It is therefore a primary object of this invention to provide new and improved ejector mehcanisms.

It is another object of this invention to provide an ejector mechanism which will remove annular work pieces from rotary indexing tables.

It is a further object of this invention to provide an ejector mechanism which will remove annular members from molds formed in a rotary indexing table and subsequently desposit the annular members in a discharge chute.

With these and other objects in view, the present invention contemplates a pair of resilient fingers that are `adapted to engage and hold an annular member which has been removed from a mold formed in a rotary indexing table by the upward movement of a floating core pin forming a part of the mold. A spring biased retaining pin is provided in axial alignment with the floating core pin and enters the central aperture of the annular member under the urging of the spring as the floating core pin is retracted. A suitable mechanism is provided for withdrawing the retaining pin as the table is indexed to the next position. An additional mehcanism, actuated by a button cam on the upper surface of the table, is provided to knock the annular member from between the resilient ngers and into a discharge chute once the retaining pin has been withdrawn. Both of the aforementioned mechanisms are adapted to be operated in timed relationship with the cyclic operation of the rotary indexing table.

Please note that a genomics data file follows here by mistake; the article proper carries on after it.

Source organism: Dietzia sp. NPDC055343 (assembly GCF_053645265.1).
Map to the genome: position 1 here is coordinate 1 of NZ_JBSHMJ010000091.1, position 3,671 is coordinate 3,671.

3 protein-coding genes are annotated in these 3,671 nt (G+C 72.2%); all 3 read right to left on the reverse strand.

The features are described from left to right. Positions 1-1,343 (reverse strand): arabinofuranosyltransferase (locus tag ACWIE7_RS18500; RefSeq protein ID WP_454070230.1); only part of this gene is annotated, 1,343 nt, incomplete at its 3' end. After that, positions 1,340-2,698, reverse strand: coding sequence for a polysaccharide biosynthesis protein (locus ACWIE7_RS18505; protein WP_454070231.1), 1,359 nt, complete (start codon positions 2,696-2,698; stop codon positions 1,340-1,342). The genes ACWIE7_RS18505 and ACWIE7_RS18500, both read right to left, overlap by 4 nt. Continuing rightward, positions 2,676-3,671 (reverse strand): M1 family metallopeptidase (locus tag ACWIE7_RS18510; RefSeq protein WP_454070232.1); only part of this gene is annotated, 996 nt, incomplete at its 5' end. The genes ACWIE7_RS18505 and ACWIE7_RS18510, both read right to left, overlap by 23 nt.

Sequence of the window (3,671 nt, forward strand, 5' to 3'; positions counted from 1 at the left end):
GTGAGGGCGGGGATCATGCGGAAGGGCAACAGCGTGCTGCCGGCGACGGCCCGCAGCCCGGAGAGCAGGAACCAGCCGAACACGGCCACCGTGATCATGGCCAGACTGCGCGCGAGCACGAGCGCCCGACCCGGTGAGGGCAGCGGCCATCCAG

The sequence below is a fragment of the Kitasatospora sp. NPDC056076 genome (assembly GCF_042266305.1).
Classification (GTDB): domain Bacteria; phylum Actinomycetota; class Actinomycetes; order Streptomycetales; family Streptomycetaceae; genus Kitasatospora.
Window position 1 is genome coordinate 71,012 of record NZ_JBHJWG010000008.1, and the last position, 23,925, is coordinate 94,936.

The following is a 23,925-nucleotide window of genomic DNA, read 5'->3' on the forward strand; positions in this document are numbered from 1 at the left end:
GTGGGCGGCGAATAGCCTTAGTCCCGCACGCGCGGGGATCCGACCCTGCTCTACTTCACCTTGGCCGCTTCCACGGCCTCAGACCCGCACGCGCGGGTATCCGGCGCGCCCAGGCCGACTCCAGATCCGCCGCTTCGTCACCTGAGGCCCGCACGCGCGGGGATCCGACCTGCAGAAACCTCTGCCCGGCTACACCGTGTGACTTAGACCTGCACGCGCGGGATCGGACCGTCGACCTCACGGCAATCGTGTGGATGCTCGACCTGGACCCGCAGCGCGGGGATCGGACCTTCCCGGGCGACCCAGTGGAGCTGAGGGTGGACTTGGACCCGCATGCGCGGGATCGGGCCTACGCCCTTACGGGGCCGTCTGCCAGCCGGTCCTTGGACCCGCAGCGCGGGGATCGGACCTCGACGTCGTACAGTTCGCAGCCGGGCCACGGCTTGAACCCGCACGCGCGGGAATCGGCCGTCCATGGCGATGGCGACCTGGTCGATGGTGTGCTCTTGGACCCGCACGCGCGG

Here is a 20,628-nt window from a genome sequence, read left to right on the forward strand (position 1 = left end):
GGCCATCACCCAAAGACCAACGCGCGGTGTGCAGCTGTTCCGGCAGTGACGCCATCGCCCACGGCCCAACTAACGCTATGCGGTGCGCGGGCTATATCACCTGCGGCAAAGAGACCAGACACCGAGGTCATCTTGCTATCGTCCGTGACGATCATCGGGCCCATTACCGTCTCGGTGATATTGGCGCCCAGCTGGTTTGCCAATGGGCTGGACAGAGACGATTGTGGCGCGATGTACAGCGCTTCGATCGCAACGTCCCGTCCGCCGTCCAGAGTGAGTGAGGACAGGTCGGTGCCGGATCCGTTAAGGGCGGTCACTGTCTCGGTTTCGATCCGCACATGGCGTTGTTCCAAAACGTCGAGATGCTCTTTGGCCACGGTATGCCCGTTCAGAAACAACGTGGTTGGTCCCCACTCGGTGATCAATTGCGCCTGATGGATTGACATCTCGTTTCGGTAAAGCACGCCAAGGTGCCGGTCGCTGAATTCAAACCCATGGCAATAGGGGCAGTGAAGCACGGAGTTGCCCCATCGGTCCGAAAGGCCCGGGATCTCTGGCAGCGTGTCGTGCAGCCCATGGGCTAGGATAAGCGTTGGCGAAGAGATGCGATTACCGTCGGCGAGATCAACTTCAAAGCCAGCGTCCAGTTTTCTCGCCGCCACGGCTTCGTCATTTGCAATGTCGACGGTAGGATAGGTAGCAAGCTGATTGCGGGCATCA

Other objects, advantages and novel features of the invention will become apparent upon consideration of the following detailed description when taken in conjunction with the accompanying drawings wherein:

Fig. 1 is a top plan view of a preferred embodiment of the ejector mechanism of the present invention, together with a portion of a rotary indexing table with which it may be associated;

" atent O j 2,956,664 y ,Patentedoct. 18,v 196,0l

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Fig. 2 is an enlarged sectional view taken along'the line 2-2 of Fig. 1 and illustrates the actuator mechanismfor a retaining pin;